Biofilm formation by Methicillin resistant Staphylococcus aureus and its relation to antibiotic resistance in Thi-qar province/Iraq
Keywords:Biofilm, Staphylococci, antibiotic resistance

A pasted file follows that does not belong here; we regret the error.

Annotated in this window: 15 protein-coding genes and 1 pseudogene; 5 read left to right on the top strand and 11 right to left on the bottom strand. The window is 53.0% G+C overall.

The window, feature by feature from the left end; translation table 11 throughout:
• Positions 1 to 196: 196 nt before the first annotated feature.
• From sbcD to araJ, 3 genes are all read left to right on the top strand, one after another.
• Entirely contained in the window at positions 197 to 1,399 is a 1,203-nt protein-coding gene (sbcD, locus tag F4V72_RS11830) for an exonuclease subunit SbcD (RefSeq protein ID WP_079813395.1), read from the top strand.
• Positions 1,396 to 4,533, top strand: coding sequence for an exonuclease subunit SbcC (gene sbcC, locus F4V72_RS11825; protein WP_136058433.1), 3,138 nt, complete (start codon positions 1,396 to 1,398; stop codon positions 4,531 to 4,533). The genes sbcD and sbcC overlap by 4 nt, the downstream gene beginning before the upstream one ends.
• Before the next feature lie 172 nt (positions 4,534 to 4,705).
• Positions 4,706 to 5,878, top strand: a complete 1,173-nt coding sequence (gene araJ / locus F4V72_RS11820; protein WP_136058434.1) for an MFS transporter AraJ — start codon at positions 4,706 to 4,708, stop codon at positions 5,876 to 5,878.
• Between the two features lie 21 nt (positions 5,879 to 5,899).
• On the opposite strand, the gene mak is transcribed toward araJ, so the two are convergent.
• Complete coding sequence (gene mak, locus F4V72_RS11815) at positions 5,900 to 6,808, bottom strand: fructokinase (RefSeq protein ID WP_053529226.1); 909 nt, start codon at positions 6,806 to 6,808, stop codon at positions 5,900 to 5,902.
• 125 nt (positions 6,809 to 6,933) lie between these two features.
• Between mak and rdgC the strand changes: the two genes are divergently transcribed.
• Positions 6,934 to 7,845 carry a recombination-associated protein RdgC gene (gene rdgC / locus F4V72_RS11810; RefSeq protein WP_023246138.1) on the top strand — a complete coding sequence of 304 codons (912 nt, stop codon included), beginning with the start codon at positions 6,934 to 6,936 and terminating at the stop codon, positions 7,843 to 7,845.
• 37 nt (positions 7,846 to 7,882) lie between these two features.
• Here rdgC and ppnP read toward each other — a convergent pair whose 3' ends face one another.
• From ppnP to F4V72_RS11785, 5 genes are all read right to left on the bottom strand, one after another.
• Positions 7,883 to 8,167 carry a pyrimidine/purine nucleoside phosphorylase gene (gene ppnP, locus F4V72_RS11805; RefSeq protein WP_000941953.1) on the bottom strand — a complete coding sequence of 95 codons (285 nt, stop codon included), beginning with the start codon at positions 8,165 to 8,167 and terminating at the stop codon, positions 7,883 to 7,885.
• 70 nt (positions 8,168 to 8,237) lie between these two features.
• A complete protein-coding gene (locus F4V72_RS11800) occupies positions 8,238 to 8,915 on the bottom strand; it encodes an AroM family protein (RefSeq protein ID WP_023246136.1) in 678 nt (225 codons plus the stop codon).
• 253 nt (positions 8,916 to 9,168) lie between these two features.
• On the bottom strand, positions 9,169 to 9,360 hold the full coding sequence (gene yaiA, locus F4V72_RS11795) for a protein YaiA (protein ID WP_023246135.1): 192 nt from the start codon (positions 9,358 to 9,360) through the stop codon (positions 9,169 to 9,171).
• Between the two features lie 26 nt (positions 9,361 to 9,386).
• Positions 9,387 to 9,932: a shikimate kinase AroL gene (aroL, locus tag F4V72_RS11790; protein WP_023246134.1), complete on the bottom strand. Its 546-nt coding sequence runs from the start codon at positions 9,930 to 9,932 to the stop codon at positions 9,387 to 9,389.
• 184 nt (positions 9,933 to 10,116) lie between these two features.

Methicillin resistant Staphylococcus aureus is one of the most dangerous pathogens in the community and the hospital environment for its high resistance to antibiotics and the production of a number of virulence agents such as toxins and biofilm. The study aims to determine the ability of local isolates to produce the biological membrane and its relationship to resistance to antibiotics. A cross sectional study include (37) isolates of methicillin-resistant S. aureus from the burn department at Al-Hussein Teaching Hospital in Thi Qar province/Iraq for the period April-October 2015, The capacity of bacteria to produced biofilm was done by micro plate technique and the antibiotic susceptibility test for vancomycin, amikacin, ciprofloxacin, norfloxacin, cefotaxime and amoxicillin-Claviolinate using the diffusion technique of antibiotic disks. The study showed that 64.9% of the MRSA isolates were able to form biofilm, while the isolates were fully resistant to the used beta-lactam antibiotics. But, the 94.6% of the isolates were sensitive to the vancomycin. There was no significant statistical relationship between the antibiotic resistance and the ability of bacteria to produce the biofilm except for the ciprofloxacin. The study showed that the local MRSA isolates have a high ability to produce the biological membrane and antibiotic resistance with the exception of the vancomycin with a relationship between the resistance to ciprofloxacin and the production of the biological membrane by bacteria. Therefore, the study recommends the use of vancomycin in medical sites to treat the infections caused by MRSA to prevent the spread and development of these resistant strains.
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